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Apps4NSW: Community collaboration on Open Data innovation

The NSW Government's Apps4NSW competition is a fun forum promoting engagement between community and government, where members of the public 'hack' government data, to create innovative apps. The annual competition aims to improving the delivery of government services using Information and communications technology.

In 2013 the Office of Environment and Heritage (OEH) challenged the public to use the data within the BioNet and the Vegetation Information System Classification databases to provide simple tools that allow users to identify and take an active interest in biodiversity conservation.

The 'hackathon' took place at the Museum of Sydney on 10 April 2013. Office of Environment and Heritage staff in attendance made their expertise and knowledge available to the 'hackers' in an informal setting.

The best pitches were shortlisted and a prize, donated by the Department of Finance and Services, was awarded to each winner.

Developing innovative apps

Among the proposals for the OEH challenge, two apps stood out:

  1. The Pocket Ecologist helps increase community, industry and landholder awareness of the types and significance of their local vegetation through geospatial mapping.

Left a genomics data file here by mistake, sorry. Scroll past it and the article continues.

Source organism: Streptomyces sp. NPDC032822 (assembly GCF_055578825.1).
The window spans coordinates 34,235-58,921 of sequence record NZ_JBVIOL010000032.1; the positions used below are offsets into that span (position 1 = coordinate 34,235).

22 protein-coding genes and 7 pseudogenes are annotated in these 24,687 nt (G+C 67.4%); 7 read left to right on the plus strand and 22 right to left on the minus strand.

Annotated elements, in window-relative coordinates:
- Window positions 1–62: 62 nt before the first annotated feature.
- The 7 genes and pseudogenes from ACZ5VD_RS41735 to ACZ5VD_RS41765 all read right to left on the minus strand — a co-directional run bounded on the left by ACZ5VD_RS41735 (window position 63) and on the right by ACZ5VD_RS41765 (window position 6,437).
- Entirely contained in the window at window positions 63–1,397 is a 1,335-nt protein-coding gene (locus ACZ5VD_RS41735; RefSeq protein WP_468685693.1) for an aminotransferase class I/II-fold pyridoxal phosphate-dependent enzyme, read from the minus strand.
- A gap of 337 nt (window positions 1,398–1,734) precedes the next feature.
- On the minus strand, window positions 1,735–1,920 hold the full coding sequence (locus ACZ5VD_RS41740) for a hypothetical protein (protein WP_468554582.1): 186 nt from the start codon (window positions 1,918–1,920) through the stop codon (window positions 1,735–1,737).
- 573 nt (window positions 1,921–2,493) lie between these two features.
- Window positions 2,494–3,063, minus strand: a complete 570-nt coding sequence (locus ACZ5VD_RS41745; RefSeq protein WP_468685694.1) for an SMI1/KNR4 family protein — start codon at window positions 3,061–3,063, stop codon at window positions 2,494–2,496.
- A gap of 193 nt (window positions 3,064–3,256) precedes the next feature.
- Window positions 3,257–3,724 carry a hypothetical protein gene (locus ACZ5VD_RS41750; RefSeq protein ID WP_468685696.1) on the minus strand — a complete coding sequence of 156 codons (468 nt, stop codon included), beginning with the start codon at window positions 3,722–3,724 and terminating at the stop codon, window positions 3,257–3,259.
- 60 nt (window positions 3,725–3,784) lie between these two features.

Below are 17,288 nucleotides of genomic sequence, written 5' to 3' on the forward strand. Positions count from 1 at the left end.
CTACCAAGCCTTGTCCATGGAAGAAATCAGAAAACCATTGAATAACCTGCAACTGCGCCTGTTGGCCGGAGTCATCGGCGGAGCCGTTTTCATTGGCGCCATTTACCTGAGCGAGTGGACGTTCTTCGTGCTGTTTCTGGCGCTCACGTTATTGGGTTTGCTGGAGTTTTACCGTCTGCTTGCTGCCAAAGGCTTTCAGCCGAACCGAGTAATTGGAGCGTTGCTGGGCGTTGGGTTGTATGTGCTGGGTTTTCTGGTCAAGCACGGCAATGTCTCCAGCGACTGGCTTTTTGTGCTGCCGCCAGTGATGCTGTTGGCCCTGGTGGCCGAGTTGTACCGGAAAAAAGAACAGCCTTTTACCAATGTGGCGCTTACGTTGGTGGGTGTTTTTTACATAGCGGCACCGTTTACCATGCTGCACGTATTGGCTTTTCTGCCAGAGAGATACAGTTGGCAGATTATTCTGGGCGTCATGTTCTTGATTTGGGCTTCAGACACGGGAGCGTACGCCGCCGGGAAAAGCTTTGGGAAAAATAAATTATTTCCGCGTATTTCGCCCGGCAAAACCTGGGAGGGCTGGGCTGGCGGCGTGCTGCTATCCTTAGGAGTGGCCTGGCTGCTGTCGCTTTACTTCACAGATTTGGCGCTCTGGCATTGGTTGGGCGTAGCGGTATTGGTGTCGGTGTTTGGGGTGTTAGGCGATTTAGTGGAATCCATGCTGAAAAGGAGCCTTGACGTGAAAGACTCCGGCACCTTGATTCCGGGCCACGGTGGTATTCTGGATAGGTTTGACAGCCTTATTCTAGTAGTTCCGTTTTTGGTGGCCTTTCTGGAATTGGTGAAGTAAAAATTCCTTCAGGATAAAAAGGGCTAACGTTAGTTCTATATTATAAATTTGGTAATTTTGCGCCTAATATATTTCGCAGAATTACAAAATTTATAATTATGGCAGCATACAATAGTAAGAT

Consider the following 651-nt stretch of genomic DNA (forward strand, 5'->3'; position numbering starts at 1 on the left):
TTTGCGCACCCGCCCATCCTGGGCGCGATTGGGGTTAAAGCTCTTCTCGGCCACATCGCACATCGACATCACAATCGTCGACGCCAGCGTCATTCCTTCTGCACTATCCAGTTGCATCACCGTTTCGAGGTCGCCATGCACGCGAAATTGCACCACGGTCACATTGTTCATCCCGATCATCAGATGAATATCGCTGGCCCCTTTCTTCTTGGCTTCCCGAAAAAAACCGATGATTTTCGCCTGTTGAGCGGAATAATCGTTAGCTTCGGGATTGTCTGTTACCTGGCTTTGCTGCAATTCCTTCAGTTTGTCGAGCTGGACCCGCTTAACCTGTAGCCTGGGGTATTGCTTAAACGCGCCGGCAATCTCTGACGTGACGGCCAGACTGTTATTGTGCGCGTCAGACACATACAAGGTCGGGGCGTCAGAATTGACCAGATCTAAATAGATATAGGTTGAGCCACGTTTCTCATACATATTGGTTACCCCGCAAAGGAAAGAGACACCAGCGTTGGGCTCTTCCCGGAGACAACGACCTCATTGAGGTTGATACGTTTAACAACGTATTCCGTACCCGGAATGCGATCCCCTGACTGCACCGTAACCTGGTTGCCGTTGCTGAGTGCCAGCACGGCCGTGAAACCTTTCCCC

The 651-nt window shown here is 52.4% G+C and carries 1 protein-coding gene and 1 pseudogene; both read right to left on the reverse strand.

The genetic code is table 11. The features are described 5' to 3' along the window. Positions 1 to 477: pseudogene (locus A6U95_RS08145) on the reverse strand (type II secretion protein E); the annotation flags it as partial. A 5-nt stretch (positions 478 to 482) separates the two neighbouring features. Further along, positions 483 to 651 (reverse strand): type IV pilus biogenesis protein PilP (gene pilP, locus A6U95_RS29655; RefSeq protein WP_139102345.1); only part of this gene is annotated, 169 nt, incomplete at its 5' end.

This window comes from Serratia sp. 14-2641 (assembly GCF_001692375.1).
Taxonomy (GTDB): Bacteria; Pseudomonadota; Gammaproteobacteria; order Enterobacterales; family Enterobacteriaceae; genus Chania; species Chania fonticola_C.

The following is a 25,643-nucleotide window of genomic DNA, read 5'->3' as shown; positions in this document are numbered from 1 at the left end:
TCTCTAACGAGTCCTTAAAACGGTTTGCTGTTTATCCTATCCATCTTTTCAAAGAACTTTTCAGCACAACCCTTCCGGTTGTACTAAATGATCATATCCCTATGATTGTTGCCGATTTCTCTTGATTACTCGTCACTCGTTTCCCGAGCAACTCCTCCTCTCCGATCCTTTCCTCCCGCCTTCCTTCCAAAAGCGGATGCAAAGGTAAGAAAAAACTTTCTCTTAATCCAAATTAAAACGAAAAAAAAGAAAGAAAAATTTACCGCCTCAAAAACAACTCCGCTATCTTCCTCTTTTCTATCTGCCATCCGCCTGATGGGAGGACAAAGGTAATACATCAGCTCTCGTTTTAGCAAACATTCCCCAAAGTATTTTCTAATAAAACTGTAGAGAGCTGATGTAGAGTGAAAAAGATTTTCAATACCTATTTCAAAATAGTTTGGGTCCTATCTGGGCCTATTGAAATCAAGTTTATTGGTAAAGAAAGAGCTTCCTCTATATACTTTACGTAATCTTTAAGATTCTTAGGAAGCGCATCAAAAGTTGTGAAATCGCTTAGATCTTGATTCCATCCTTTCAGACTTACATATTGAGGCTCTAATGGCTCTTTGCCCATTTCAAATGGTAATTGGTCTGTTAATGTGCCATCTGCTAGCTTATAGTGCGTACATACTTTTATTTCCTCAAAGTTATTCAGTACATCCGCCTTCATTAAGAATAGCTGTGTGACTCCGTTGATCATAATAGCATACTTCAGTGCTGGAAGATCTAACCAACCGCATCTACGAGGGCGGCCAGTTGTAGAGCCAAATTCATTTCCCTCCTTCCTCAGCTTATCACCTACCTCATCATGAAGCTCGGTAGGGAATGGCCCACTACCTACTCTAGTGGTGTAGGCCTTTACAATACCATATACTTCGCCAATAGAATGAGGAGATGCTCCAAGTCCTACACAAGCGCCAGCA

2. The BioNet Sightings Checker encourages the community to validate species sightings across NSW, where sightings of non-threatened species are regarded as outside their accepted distribution.

Both apps are innovative solutions to making data and science available to the community. They bring OEH data to life and encourage people to explore the nature around them.

The Pocket Ecologist is a useful tool for environmental consultants, the Rural Fire Service, catchment management authorities, local government, and farmers. It helps to easily identify the biodiversity at a specific location.

Validating species occurrence records is a highly time consuming process. The BioNet Sightings Checker relies on users to confirm a sighting by uploading a geo-referenced photo of the species to the database.

By involving the community in a fun and engaging way, the BioNet Sightings Checker helps OEH to validate records of species sightings far more effectively.

The hackathon, app development process and end products follow Open OEH and public participation (IAP2) principles. They increase transparency and community access to information, foster collaboration with external app developers, and encourage community involvement via data generation and application.

This experience marks the beginning of a cultural shift away from information control, where OEH focuses on delivering high quality data services, while app developers and the community are free to innovate in the use and application of biodiversity data. The Office of Environment and Heritage is currently developing the BioNet web data services that will allow these and other applications to become a reality.

App display screen

Page last updated: 13 July 2015